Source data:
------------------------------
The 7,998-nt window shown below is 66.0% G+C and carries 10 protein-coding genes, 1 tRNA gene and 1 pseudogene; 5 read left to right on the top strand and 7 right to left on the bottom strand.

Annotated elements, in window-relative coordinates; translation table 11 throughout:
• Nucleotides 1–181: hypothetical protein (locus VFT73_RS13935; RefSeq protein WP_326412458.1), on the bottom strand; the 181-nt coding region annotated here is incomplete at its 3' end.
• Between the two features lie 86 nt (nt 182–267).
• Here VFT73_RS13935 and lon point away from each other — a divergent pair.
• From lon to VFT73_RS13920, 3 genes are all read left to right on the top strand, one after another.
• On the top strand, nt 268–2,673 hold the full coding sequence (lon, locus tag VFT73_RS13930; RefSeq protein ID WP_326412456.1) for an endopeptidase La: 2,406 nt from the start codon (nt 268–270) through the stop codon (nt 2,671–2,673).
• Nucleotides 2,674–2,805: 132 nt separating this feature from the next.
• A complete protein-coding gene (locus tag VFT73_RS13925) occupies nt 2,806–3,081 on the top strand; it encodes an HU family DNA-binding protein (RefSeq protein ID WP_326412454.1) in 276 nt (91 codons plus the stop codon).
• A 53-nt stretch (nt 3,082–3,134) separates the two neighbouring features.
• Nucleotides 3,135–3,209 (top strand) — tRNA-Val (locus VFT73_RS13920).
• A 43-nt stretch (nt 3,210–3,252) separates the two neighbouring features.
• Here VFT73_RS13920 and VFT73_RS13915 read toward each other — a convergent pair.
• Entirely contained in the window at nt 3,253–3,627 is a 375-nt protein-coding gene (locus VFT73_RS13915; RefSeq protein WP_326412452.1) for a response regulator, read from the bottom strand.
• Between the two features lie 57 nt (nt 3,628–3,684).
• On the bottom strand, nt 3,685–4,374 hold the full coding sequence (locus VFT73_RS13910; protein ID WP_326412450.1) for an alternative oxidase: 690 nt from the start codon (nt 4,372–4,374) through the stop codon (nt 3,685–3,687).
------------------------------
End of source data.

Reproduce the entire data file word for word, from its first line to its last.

The 7,998-nt window shown below is 66.0% G+C and carries 10 protein-coding genes, 1 tRNA gene and 1 pseudogene; 5 read left to right on the top strand and 7 right to left on the bottom strand.

Annotated elements, in window-relative coordinates; translation table 11 throughout:
• Nucleotides 1–181: hypothetical protein (locus VFT73_RS13935; RefSeq protein WP_326412458.1), on the bottom strand; the 181-nt coding region annotated here is incomplete at its 3' end.
• Between the two features lie 86 nt (nt 182–267).
• Here VFT73_RS13935 and lon point away from each other — a divergent pair.
• From lon to VFT73_RS13920, 3 genes are all read left to right on the top strand, one after another.
• On the top strand, nt 268–2,673 hold the full coding sequence (lon, locus tag VFT73_RS13930; RefSeq protein ID WP_326412456.1) for an endopeptidase La: 2,406 nt from the start codon (nt 268–270) through the stop codon (nt 2,671–2,673).
• Nucleotides 2,674–2,805: 132 nt separating this feature from the next.
• A complete protein-coding gene (locus tag VFT73_RS13925) occupies nt 2,806–3,081 on the top strand; it encodes an HU family DNA-binding protein (RefSeq protein ID WP_326412454.1) in 276 nt (91 codons plus the stop codon).
• A 53-nt stretch (nt 3,082–3,134) separates the two neighbouring features.
• Nucleotides 3,135–3,209 (top strand) — tRNA-Val (locus VFT73_RS13920).
• A 43-nt stretch (nt 3,210–3,252) separates the two neighbouring features.
• Here VFT73_RS13920 and VFT73_RS13915 read toward each other — a convergent pair.
• Entirely contained in the window at nt 3,253–3,627 is a 375-nt protein-coding gene (locus VFT73_RS13915; RefSeq protein WP_326412452.1) for a response regulator, read from the bottom strand.
• Between the two features lie 57 nt (nt 3,628–3,684).
• On the bottom strand, nt 3,685–4,374 hold the full coding sequence (locus VFT73_RS13910; protein ID WP_326412450.1) for an alternative oxidase: 690 nt from the start codon (nt 4,372–4,374) through the stop codon (nt 3,685–3,687).